Sully probably knew of this event, and also that history shows that ditchings are, in fact, often survivable. In what is, to me, his greatest achievement in this entire event, he moved quickly and decisively to embrace and execute his only viable option. He turned his back on the Impossible Turn. Had he dithered, perhaps out of an urge to find some dry land to make use of, even the Hudson River alternative might have been lost.
A pilot I flew with when I was a pilot at American Airlines, Susan O’Donnell, was a jumpseat rider (seated in First Class) on flight 1549. After seeing the movie, she offered these comments from one who was there:
“I thought the movie was very well done. Other than the obvious necessity to compress the timeline of the investigation to fit a dramatic movie story structure, I believe the high points were well depicted. The depiction of the water landing itself and the ensuing rescue was well done. Although there was a little dramatic license used in some of the details, the filmmakers did a good job of capturing the essence of the landing and rescue. I can say that (it was) more chilling to watch than I had anticipated. Captain Vincent Lombardi played himself as the first ferry boat captain to reach the scene; this was an excellent choice and added realism. Tom Hanks’ Sully was focused and confident, without being soulless and mechanical; Aaron Eckhart’s Jeff was professional and supportive. I have no trouble believing that was a fairly accurate characterization of the atmosphere in the cockpit during the event. Hearing Tom Hanks deliver the ‘brace for impact’ line was eerie. The simulator scenes showing pilots recreating the flight’s profile in an attempt to return to an airport were performed by actual active pilots qualified in the airplane, and thus the scenes were presented in a realistic manner. Overall, I thought it was an excellent film, free from the eye-rolling moments from which so many films about aviation suffer.”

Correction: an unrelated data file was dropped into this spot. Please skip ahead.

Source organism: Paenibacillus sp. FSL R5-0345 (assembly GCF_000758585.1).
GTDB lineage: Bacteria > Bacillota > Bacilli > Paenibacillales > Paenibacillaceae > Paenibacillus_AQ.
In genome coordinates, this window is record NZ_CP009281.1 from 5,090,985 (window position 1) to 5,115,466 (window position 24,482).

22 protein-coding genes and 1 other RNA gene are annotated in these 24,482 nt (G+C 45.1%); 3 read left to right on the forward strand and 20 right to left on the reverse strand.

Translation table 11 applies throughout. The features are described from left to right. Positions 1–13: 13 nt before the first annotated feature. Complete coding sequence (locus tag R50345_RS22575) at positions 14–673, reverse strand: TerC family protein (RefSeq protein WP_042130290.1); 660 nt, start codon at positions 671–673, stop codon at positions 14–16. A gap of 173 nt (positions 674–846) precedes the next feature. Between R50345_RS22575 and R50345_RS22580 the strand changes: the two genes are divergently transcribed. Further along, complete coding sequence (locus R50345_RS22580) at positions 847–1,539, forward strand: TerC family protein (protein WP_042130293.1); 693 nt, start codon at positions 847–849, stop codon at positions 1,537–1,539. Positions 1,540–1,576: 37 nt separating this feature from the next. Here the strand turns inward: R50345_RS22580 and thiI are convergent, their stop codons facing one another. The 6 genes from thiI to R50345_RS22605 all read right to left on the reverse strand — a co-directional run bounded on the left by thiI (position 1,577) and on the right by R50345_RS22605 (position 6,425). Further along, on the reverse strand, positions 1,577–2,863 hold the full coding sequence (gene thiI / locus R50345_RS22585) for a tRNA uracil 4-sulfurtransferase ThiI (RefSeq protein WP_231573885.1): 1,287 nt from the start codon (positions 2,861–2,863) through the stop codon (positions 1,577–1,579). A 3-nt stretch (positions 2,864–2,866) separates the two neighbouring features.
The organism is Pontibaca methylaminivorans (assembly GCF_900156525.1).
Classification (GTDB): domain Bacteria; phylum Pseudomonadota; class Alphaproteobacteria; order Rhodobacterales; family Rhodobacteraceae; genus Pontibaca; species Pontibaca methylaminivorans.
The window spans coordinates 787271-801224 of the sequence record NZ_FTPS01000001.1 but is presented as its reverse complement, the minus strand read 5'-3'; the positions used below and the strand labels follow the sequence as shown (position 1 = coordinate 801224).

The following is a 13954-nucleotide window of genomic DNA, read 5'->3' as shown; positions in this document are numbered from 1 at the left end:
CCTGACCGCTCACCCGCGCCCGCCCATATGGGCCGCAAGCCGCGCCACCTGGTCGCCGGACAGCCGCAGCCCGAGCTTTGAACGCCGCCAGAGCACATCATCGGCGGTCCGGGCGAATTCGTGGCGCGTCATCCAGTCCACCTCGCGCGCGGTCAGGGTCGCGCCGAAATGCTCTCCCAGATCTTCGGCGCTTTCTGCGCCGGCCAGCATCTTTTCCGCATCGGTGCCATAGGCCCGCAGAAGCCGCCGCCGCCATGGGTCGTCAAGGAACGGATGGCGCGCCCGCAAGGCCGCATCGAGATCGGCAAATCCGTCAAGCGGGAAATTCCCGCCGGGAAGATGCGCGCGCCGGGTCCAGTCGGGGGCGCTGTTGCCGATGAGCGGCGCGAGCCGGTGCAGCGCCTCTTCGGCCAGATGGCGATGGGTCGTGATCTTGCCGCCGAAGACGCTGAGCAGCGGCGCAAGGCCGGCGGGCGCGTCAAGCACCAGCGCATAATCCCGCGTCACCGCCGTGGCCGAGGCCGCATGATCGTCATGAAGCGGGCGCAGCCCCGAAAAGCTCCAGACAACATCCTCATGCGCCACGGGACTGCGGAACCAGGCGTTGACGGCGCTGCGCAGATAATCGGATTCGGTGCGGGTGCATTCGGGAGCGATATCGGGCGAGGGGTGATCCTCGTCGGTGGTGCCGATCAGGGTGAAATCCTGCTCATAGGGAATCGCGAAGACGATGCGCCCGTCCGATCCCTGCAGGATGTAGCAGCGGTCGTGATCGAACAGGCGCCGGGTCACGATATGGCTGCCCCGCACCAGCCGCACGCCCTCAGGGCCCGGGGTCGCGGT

So there you have it. Clint Eastwood has delivered a film that puts you right on board the airplane in a remarkably realistic way. They may well use this film in airline crew training for some time to come. The only thing I can think of to make this experience more realistic would be to partially flood the theater with ice water at the appropriate moment. It is probably fitting that everyone involved in this incident personified one of Clint’s best movie lines: “Improvise! Adapt! Overcome!”